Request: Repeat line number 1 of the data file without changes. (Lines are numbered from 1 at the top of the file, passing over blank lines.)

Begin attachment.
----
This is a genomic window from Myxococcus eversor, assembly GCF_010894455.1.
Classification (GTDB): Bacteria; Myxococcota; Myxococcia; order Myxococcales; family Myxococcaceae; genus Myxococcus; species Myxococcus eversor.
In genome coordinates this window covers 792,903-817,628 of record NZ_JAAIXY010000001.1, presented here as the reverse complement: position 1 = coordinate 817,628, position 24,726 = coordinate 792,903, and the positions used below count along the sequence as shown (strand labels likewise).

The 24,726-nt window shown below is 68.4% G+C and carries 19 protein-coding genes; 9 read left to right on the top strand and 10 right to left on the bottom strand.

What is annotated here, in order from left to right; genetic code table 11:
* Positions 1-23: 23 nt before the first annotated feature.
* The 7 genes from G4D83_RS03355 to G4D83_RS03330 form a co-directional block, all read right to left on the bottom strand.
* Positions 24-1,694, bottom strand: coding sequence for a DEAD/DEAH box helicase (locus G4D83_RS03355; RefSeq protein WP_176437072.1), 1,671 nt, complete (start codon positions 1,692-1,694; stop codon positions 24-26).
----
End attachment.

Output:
This is a genomic window from Myxococcus eversor, assembly GCF_010894455.1.